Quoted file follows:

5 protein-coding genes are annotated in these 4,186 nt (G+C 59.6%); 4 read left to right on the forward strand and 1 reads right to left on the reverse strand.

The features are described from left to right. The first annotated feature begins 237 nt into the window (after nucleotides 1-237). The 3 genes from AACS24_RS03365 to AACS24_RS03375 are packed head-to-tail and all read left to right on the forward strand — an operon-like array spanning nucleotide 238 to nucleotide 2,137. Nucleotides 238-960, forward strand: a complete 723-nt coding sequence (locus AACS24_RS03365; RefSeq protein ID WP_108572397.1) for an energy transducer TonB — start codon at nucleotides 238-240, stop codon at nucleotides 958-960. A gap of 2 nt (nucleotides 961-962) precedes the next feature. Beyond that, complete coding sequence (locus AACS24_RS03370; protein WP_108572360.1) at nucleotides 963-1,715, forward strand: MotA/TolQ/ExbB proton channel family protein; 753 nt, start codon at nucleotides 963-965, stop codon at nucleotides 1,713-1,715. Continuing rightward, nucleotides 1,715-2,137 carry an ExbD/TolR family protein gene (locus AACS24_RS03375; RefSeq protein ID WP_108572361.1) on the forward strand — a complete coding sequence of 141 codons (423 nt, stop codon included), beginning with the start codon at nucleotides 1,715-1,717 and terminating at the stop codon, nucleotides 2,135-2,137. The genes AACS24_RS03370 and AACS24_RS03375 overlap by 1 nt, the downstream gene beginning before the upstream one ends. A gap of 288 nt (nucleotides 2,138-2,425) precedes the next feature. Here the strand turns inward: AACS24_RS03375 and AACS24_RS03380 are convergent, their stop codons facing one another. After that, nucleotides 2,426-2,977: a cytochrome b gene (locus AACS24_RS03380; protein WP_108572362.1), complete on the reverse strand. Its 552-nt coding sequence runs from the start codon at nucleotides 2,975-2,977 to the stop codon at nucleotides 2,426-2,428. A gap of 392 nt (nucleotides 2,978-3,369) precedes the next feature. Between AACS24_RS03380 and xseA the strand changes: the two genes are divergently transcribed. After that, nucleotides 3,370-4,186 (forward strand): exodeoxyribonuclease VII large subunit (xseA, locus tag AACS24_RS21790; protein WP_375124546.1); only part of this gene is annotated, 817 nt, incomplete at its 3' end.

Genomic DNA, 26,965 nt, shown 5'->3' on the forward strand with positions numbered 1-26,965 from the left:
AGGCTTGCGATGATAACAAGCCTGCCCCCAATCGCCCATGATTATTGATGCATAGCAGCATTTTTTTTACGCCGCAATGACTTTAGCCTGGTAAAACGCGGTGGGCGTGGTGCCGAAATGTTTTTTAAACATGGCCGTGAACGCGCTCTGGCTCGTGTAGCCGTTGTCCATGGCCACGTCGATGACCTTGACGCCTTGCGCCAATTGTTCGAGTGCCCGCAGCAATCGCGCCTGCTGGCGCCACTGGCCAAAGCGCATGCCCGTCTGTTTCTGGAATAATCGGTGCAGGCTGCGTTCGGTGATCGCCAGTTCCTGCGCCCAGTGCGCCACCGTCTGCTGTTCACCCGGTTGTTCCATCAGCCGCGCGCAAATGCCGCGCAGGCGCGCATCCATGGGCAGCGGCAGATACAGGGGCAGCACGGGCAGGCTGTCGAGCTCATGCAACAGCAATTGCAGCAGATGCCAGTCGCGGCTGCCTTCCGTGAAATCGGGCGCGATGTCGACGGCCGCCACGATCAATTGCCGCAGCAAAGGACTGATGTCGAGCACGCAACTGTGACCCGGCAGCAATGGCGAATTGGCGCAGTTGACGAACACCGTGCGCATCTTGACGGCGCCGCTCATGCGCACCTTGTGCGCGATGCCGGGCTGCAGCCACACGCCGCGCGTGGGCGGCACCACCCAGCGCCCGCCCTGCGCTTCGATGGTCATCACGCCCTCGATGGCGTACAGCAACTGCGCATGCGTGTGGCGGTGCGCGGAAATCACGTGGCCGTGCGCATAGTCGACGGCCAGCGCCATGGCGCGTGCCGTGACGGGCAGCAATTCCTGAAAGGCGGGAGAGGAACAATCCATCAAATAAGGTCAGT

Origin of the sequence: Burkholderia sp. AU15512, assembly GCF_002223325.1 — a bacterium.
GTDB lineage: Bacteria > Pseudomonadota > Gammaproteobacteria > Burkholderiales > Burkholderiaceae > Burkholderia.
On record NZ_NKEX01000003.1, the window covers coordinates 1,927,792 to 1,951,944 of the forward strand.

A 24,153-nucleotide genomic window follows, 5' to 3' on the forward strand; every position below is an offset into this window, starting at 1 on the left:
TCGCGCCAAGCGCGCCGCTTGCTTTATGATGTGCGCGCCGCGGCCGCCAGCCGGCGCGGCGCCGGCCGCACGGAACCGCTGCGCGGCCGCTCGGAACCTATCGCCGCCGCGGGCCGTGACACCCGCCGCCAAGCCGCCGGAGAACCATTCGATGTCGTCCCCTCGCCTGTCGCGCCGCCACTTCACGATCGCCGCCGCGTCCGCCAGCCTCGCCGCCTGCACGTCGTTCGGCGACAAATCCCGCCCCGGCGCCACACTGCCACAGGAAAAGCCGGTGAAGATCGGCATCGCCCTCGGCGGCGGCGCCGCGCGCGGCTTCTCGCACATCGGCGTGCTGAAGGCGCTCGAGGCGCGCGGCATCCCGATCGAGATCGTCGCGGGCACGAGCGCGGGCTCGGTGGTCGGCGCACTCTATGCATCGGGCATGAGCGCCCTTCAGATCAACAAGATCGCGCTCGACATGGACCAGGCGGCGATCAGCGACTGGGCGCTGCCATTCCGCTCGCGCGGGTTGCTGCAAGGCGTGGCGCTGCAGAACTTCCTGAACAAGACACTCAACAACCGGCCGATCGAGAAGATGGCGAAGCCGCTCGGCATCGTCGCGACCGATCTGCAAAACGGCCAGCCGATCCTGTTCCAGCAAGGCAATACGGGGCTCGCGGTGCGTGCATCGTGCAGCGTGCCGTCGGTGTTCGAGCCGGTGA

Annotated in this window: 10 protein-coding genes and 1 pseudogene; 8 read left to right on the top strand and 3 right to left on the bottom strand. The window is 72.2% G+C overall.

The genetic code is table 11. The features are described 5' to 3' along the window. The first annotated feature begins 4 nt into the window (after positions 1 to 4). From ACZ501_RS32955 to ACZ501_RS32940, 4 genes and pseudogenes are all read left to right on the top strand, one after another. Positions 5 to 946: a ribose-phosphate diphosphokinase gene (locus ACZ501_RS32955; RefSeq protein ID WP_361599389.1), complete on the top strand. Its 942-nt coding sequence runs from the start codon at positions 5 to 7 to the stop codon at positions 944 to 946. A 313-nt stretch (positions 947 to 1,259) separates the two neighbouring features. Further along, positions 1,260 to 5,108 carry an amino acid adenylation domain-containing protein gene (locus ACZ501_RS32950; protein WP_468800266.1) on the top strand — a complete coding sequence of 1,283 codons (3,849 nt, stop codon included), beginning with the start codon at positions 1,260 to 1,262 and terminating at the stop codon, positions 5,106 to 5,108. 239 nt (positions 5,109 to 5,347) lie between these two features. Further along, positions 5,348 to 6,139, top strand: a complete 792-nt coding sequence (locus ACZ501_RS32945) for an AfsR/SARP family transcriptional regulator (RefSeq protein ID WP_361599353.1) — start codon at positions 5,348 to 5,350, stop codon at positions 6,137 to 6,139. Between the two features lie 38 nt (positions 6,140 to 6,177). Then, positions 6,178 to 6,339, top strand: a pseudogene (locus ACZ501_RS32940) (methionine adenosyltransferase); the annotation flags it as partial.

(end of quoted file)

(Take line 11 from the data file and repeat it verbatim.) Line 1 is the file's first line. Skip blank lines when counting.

The genetic code is table 11. The features are described 5' to 3' along the window. The first annotated feature begins 4 nt into the window (after positions 1 to 4). From ACZ501_RS32955 to ACZ501_RS32940, 4 genes and pseudogenes are all read left to right on the top strand, one after another. Positions 5 to 946: a ribose-phosphate diphosphokinase gene (locus ACZ501_RS32955; RefSeq protein ID WP_361599389.1), complete on the top strand. Its 942-nt coding sequence runs from the start codon at positions 5 to 7 to the stop codon at positions 944 to 946. A 313-nt stretch (positions 947 to 1,259) separates the two neighbouring features. Further along, positions 1,260 to 5,108 carry an amino acid adenylation domain-containing protein gene (locus ACZ501_RS32950; protein WP_468800266.1) on the top strand — a complete coding sequence of 1,283 codons (3,849 nt, stop codon included), beginning with the start codon at positions 1,260 to 1,262 and terminating at the stop codon, positions 5,106 to 5,108. 239 nt (positions 5,109 to 5,347) lie between these two features. Further along, positions 5,348 to 6,139, top strand: a complete 792-nt coding sequence (locus ACZ501_RS32945) for an AfsR/SARP family transcriptional regulator (RefSeq protein ID WP_361599353.1) — start codon at positions 5,348 to 5,350, stop codon at positions 6,137 to 6,139. Between the two features lie 38 nt (positions 6,140 to 6,177). Then, positions 6,178 to 6,339, top strand: a pseudogene (locus ACZ501_RS32940) (methionine adenosyltransferase); the annotation flags it as partial.